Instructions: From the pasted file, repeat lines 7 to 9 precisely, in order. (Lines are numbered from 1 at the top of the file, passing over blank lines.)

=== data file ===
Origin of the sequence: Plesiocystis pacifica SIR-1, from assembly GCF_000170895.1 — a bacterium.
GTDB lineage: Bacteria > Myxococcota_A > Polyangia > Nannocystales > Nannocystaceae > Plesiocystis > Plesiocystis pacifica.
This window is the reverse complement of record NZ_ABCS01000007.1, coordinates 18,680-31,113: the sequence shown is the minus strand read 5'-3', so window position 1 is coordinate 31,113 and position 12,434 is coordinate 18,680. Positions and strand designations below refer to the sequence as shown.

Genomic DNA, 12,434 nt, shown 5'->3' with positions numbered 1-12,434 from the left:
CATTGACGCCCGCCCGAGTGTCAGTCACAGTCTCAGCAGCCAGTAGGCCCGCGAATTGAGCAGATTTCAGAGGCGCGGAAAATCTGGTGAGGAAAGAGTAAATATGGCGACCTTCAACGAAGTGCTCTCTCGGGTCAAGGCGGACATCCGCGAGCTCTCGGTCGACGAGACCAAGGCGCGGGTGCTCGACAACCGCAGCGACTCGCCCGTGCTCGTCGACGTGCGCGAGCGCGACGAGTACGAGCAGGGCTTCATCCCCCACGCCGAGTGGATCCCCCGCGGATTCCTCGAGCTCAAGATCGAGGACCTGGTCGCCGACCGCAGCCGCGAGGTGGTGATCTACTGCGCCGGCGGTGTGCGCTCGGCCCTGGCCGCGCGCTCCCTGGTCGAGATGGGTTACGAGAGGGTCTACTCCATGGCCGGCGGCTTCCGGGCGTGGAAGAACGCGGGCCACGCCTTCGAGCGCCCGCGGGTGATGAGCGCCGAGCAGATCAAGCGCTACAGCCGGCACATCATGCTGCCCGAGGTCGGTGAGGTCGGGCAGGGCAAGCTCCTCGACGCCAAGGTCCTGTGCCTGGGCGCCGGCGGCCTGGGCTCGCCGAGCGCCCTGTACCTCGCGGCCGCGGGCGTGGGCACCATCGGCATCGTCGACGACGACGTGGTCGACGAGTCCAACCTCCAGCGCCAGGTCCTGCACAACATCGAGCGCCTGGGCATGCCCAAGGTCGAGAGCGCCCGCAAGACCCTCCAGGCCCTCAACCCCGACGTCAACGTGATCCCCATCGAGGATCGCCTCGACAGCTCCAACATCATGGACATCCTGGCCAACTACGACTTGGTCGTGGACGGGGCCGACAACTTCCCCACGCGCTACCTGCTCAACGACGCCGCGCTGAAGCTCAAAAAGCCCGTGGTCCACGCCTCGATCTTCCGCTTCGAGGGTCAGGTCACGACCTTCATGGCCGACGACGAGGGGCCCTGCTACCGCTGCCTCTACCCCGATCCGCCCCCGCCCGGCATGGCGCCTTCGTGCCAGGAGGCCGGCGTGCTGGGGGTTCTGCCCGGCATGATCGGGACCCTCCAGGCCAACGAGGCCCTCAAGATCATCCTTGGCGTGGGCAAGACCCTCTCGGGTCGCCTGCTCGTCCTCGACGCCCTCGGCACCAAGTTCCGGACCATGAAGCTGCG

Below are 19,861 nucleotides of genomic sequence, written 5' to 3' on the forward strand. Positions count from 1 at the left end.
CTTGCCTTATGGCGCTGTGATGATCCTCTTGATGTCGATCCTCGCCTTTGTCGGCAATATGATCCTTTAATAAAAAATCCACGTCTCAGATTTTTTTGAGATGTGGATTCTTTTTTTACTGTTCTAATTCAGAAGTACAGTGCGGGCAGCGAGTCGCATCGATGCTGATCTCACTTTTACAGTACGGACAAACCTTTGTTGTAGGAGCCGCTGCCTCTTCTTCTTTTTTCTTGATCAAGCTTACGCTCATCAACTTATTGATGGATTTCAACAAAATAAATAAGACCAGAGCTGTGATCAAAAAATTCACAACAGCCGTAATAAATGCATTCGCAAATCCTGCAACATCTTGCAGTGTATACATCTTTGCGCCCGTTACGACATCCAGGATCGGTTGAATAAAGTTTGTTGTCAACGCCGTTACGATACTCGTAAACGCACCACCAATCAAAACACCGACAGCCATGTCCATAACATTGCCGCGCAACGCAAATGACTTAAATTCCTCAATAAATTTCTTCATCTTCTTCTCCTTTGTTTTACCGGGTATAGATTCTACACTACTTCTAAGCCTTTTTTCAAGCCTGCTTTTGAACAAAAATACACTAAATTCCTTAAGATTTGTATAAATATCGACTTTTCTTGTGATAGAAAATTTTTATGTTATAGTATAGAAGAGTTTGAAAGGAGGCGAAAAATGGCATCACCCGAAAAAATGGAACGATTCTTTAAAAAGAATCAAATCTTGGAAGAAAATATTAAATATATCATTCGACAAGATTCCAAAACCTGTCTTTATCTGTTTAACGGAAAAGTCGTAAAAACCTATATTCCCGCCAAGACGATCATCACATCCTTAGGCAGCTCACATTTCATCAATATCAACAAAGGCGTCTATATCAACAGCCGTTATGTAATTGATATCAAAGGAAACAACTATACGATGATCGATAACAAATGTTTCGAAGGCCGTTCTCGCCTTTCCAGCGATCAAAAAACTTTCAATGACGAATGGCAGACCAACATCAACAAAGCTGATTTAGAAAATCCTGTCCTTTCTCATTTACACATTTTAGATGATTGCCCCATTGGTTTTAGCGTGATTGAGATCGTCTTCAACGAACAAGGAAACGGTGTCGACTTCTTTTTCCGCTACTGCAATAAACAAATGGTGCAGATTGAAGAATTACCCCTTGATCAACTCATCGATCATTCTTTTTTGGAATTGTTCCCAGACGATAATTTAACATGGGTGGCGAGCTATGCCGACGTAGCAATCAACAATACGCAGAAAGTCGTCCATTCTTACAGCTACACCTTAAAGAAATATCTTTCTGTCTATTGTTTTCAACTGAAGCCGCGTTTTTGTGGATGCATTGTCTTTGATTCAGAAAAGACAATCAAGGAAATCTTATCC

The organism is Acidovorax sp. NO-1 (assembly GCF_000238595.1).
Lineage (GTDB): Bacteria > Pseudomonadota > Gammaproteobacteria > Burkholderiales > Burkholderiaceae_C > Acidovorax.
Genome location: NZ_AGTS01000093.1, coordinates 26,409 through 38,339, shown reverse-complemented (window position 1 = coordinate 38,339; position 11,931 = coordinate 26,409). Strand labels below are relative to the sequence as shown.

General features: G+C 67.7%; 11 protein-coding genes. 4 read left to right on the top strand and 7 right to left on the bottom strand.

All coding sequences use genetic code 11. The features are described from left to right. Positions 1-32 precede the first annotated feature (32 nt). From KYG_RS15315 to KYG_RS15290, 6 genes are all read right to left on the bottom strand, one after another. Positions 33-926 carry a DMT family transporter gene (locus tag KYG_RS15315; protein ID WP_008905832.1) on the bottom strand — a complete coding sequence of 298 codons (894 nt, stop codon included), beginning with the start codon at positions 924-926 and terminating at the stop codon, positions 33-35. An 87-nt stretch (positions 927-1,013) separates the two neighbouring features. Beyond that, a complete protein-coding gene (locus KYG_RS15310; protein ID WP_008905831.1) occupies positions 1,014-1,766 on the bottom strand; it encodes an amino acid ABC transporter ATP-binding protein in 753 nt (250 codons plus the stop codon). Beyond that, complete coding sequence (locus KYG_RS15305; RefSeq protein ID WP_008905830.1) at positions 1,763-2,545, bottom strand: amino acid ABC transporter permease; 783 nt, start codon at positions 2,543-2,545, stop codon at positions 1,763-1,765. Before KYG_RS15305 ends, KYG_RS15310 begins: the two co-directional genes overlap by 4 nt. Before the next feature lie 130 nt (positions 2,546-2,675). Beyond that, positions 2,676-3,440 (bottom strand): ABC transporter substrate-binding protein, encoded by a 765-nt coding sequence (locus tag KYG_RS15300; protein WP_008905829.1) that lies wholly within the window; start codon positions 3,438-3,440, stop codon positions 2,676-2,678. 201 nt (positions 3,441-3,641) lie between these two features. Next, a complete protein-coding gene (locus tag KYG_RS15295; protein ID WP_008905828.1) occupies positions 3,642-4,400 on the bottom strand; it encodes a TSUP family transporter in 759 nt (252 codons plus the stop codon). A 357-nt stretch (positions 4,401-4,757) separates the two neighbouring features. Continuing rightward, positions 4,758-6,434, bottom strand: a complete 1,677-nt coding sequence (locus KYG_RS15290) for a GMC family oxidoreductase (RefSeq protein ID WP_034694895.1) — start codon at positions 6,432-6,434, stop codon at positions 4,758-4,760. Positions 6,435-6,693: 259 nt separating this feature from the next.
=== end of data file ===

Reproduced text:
CTTGCCTTATGGCGCTGTGATGATCCTCTTGATGTCGATCCTCGCCTTTGTCGGCAATATGATCCTTTAATAAAAAATCCACGTCTCAGATTTTTTTGAGATGTGGATTCTTTTTTTACTGTTCTAATTCAGAAGTACAGTGCGGGCAGCGAGTCGCATCGATGCTGATCTCACTTTTACAGTACGGACAAACCTTTGTTGTAGGAGCCGCTGCCTCTTCTTCTTTTTTCTTGATCAAGCTTACGCTCATCAACTTATTGATGGATTTCAACAAAATAAATAAGACCAGAGCTGTGATCAAAAAATTCACAACAGCCGTAATAAATGCATTCGCAAATCCTGCAACATCTTGCAGTGTATACATCTTTGCGCCCGTTACGACATCCAGGATCGGTTGAATAAAGTTTGTTGTCAACGCCGTTACGATACTCGTAAACGCACCACCAATCAAAACACCGACAGCCATGTCCATAACATTGCCGCGCAACGCAAATGACTTAAATTCCTCAATAAATTTCTTCATCTTCTTCTCCTTTGTTTTACCGGGTATAGATTCTACACTACTTCTAAGCCTTTTTTCAAGCCTGCTTTTGAACAAAAATACACTAAATTCCTTAAGATTTGTATAAATATCGACTTTTCTTGTGATAGAAAATTTTTATGTTATAGTATAGAAGAGTTTGAAAGGAGGCGAAAAATGGCATCACCCGAAAAAATGGAACGATTCTTTAAAAAGAATCAAATCTTGGAAGAAAATATTAAATATATCATTCGACAAGATTCCAAAACCTGTCTTTATCTGTTTAACGGAAAAGTCGTAAAAACCTATATTCCCGCCAAGACGATCATCACATCCTTAGGCAGCTCACATTTCATCAATATCAACAAAGGCGTCTATATCAACAGCCGTTATGTAATTGATATCAAAGGAAACAACTATACGATGATCGATAACAAATGTTTCGAAGGCCGTTCTCGCCTTTCCAGCGATCAAAAAACTTTCAATGACGAATGGCAGACCAACATCAACAAAGCTGATTTAGAAAATCCTGTCCTTTCTCATTTACACATTTTAGATGATTGCCCCATTGGTTTTAGCGTGATTGAGATCGTCTTCAACGAACAAGGAAACGGTGTCGACTTCTTTTTCCGCTACTGCAATAAACAAATGGTGCAGATTGAAGAATTACCCCTTGATCAACTCATCGATCATTCTTTTTTGGAATTGTTCCCAGACGATAATTTAACATGGGTGGCGAGCTATGCCGACGTAGCAATCAACAATACGCAGAAAGTCGTCCATTCTTACAGCTACACCTTAAAGAAATATCTTTCTGTCTATTGTTTTCAACTGAAGCCGCGTTTTTGTGGATGCATTGTCTTTGATTCAGAAAAGACAATCAAGGAAATCTTATCC

The organism is Acidovorax sp. NO-1 (assembly GCF_000238595.1).
Lineage (GTDB): Bacteria > Pseudomonadota > Gammaproteobacteria > Burkholderiales > Burkholderiaceae_C > Acidovorax.